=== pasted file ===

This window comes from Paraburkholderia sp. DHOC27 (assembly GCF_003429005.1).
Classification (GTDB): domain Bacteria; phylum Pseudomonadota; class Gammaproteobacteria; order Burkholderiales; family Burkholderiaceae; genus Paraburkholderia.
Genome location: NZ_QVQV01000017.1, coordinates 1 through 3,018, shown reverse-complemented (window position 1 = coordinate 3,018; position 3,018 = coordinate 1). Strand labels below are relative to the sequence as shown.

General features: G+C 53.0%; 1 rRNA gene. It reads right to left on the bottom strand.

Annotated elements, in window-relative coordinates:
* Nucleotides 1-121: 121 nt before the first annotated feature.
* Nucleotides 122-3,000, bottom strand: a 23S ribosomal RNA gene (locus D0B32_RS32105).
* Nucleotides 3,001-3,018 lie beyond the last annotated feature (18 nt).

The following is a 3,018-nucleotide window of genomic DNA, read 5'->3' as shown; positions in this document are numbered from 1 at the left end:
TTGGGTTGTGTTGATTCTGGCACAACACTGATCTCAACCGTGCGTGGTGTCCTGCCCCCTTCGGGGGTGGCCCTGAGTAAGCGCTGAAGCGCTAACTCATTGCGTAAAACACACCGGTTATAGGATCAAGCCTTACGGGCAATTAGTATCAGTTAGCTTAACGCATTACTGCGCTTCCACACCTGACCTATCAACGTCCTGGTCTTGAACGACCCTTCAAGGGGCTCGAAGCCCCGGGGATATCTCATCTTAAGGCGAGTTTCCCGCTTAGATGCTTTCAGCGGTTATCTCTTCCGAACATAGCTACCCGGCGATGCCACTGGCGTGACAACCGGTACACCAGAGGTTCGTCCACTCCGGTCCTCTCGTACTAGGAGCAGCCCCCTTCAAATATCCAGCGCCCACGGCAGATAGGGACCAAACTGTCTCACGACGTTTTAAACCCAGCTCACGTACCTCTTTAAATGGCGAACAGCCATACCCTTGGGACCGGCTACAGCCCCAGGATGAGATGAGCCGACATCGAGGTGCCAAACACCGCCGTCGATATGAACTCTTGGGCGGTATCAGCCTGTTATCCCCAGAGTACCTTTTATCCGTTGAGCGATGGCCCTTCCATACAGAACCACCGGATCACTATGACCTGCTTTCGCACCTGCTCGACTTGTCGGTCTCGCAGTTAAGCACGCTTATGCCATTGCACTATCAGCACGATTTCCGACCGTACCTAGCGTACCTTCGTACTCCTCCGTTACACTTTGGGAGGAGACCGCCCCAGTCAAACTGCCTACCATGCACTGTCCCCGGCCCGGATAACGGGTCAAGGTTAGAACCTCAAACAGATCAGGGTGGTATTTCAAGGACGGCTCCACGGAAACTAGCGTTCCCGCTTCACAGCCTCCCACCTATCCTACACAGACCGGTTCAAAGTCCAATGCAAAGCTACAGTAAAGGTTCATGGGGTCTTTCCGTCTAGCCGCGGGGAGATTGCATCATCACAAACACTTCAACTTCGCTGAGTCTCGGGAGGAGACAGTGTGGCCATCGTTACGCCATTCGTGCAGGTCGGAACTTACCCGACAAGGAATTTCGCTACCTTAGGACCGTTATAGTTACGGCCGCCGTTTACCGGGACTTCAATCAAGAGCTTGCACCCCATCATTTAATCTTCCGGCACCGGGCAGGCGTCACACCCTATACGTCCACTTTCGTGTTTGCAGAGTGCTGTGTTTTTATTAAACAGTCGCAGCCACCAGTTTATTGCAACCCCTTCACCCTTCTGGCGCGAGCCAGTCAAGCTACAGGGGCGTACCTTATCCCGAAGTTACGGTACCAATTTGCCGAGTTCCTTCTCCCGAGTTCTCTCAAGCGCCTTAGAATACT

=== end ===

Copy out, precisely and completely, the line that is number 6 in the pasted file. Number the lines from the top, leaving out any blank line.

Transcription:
* Nucleotides 1-121: 121 nt before the first annotated feature.